That doesn't mean they are ignorant or incongruent, but simply that their views and preferences are not yours which is why you should learn to DO YOU, instead of sitting back and lecturing others on how they should fry, boil, roast and post content in your image and likeness. Learn to live with and respect that. [# 3]Thou shalt not debate sectarians, dogmatic, highly opinionated and disrespectful netizens. Twitterland and Social Media in general is sadly rife with sectarians of the Left and the Right, defenders of the only true faith and fundamentalists of all political, religious/non-religious and even sporting persuasions with whom engaging in debate is a futile and at times counterproductive exercise.
Don’t be tempted. And if they become a nuisance, just block them. [# 2]
Thou shalt not copy other people’s content. If other Tweeters, Bloggers or content creators online post original content, you are under the moral and legal obligation to give them credit respecting the original Creative Commons or copyright license if you republish it in your web or blog. Acting otherwise is a...violation of piracy laws and simply not acceptable. [# 8]
Thou shalt not spam. Spam is one of Twitter and Social Networks' worst enemies and a ‘zero tolerance’ policy against spam must be permanently enacted to preserve the integrity of the microblog, blogs and moderated pages. Spamming, broadly defined, includes obsessive stalking (whether of one's Personal Page, a forum, blog or other space on a Social Network site) with insults and other abuse and over-the-top negative antics by people who were in the past rejected (see #6 above); whose abusive or disrespectful comments were removed or deleted; and those who lost arguments and/or still hold grudges and therefore want to be heard. Say ‘no’ to spam under all its guises and report spammers. [# 9]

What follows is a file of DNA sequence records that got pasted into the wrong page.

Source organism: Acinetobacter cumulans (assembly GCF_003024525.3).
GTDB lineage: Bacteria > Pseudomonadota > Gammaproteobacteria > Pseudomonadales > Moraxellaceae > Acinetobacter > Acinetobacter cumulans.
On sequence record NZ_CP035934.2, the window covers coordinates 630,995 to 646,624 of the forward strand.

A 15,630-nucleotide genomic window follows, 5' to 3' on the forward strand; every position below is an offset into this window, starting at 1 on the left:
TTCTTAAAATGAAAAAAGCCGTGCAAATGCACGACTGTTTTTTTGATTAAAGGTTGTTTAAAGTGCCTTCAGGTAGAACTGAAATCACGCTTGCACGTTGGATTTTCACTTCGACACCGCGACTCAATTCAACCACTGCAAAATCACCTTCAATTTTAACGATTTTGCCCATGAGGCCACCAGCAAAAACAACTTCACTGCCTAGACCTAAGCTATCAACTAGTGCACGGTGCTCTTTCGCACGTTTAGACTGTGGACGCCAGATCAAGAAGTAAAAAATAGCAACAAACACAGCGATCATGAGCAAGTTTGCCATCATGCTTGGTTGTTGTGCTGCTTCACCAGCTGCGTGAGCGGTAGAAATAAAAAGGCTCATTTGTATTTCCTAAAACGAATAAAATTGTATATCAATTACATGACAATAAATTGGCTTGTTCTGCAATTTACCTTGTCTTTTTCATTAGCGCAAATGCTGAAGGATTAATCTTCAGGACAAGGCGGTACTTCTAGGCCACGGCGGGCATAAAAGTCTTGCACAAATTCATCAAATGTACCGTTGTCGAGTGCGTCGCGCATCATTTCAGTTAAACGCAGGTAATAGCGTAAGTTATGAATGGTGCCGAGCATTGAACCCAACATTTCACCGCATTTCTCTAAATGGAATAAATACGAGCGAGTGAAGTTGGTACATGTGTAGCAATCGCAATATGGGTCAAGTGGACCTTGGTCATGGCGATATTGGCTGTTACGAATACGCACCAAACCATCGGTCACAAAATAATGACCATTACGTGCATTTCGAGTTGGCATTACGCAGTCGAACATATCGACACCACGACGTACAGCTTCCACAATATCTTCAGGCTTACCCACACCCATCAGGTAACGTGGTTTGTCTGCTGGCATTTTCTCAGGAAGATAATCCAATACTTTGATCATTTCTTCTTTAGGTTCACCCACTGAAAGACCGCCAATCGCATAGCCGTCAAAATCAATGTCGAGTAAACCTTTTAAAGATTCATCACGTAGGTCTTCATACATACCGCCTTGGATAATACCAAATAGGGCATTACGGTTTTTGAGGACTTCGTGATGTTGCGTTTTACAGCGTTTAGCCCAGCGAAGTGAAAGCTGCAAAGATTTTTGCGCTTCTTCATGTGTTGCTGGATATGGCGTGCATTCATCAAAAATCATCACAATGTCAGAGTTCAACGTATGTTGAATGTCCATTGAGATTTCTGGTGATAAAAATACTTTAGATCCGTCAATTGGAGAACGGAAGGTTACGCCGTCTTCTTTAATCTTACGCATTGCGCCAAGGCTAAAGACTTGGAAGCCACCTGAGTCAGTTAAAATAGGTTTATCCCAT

Intelliseek CMO (Chief Marketing Officer) Peter Blackshaw and Microsoft executive VP Frank Shaw once said, and I quote: “Bloggers are more of a threat than people realize, and they are only going to get more toxic. This is the new reality...The potential for brand damage is really high...There is bad information out there in the blog space, and you have only hours to get ahead of it and cut it off, especially if it's juicy.”
Writing Attack of the Blogs in 2005, Forbes' Daniel Lyons said: “Web logs are the prized platform of an online lynch mob spouting liberty but spewing lies, libel and invective...The online haters have formidable allies amplifying their tirades to a potential worldwide audience of 900 million”.
Well, I've been, and constantly am, on the receiving end. And I know exactly what Lyons is talking about. No matter how many times you repeat it, there are people behind computers lacking associative, critical thinking and basic cyber security/privacy skills, commensurate good judgment, and even Cultural Competence to navigate the web with perspective, foresight, and adequate practical understanding that Personal Branding is not an academic luxury.
That's what Voula Papachristou (above) learned. And I like how ESPN's Tim Keown opens. “You can view...Voula Papachristou as yet another in the long line of folks who allowed technology to run ahead of their brains and suffered the consequences. Or, if you're the more charitable and forgiving sort, you could view her as a victim or her own hubris. Someone who failed to heed the first unassailable rule of social networking: Nobody cares what you think until you think something abhorrent and feel compelled to make it public.”
When we talk about thinking before connecting and/or posting therefore, what we're saying is: Have all the fun you want. Assume also, that others “take this, that and the other too seriously”.
But don't blame others when from employers to media, business associates or prospective clients, baseless frustration, bad judgment and keyboard warriorism all comes back to haunt you.
It doesn't matter where you're playing offline and tweeting stupid jokes. Or online somewhere. As a Twitter follower of mine says/quotes on her page: “Life is an Echo. Everything comes back: the good, the evil, the truth, the false. So, give the world the best you have”. Otherwise, remember: consequence is no coincidence where digital footprint is concerned.